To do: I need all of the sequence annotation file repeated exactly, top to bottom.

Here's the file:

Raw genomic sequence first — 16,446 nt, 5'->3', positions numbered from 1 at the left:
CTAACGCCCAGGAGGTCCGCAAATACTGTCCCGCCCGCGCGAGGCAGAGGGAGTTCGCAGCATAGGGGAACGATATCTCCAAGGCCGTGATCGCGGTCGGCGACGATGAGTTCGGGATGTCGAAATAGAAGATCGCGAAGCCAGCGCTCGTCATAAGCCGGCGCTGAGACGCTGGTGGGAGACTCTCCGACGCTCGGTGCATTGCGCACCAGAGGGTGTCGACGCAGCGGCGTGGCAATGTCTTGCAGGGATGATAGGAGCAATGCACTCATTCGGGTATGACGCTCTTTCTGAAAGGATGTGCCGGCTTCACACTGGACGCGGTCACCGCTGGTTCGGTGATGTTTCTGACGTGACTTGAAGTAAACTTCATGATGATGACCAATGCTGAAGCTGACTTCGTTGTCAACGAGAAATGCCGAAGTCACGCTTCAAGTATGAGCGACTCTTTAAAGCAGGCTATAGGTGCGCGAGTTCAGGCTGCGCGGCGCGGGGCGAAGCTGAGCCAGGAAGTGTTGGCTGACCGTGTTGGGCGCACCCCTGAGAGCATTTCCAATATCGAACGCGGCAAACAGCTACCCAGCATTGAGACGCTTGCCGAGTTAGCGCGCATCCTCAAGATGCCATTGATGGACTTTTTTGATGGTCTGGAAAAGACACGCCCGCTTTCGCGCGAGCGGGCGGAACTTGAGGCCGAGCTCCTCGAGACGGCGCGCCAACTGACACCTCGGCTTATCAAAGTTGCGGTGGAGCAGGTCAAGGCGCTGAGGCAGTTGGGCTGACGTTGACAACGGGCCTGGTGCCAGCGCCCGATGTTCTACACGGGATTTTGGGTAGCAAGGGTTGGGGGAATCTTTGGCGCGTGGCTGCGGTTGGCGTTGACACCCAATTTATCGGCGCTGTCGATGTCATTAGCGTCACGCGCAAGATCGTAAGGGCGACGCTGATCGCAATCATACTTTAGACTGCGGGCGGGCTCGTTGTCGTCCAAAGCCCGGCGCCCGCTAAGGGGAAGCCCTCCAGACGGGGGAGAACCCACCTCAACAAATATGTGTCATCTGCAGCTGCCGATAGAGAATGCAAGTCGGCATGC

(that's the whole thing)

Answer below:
Raw genomic sequence first — 16,446 nt, 5'->3', positions numbered from 1 at the left:
CTAACGCCCAGGAGGTCCGCAAATACTGTCCCGCCCGCGCGAGGCAGAGGGAGTTCGCAGCATAGGGGAACGATATCTCCAAGGCCGTGATCGCGGTCGGCGACGATGAGTTCGGGATGTCGAAATAGAAGATCGCGAAGCCAGCGCTCGTCATAAGCCGGCGCTGAGACGCTGGTGGGAGACTCTCCGACGCTCGGTGCATTGCGCACCAGAGGGTGTCGACGCAGCGGCGTGGCAATGTCTTGCAGGGATGATAGGAGCAATGCACTCATTCGGGTATGACGCTCTTTCTGAAAGGATGTGCCGGCTTCACACTGGACGCGGTCACCGCTGGTTCGGTGATGTTTCTGACGTGACTTGAAGTAAACTTCATGATGATGACCAATGCTGAAGCTGACTTCGTTGTCAACGAGAAATGCCGAAGTCACGCTTCAAGTATGAGCGACTCTTTAAAGCAGGCTATAGGTGCGCGAGTTCAGGCTGCGCGGCGCGGGGCGAAGCTGAGCCAGGAAGTGTTGGCTGACCGTGTTGGGCGCACCCCTGAGAGCATTTCCAATATCGAACGCGGCAAACAGCTACCCAGCATTGAGACGCTTGCCGAGTTAGCGCGCATCCTCAAGATGCCATTGATGGACTTTTTTGATGGTCTGGAAAAGACACGCCCGCTTTCGCGCGAGCGGGCGGAACTTGAGGCCGAGCTCCTCGAGACGGCGCGCCAACTGACACCTCGGCTTATCAAAGTTGCGGTGGAGCAGGTCAAGGCGCTGAGGCAGTTGGGCTGACGTTGACAACGGGCCTGGTGCCAGCGCCCGATGTTCTACACGGGATTTTGGGTAGCAAGGGTTGGGGGAATCTTTGGCGCGTGGCTGCGGTTGGCGTTGACACCCAATTTATCGGCGCTGTCGATGTCATTAGCGTCACGCGCAAGATCGTAAGGGCGACGCTGATCGCAATCATACTTTAGACTGCGGGCGGGCTCGTTGTCGTCCAAAGCCCGGCGCCCGCTAAGGGGAAGCCCTCCAGACGGGGGAGAACCCACCTCAACAAATATGTGTCATCTGCAGCTGCCGATAGAGAATGCAAGTCGGCATGC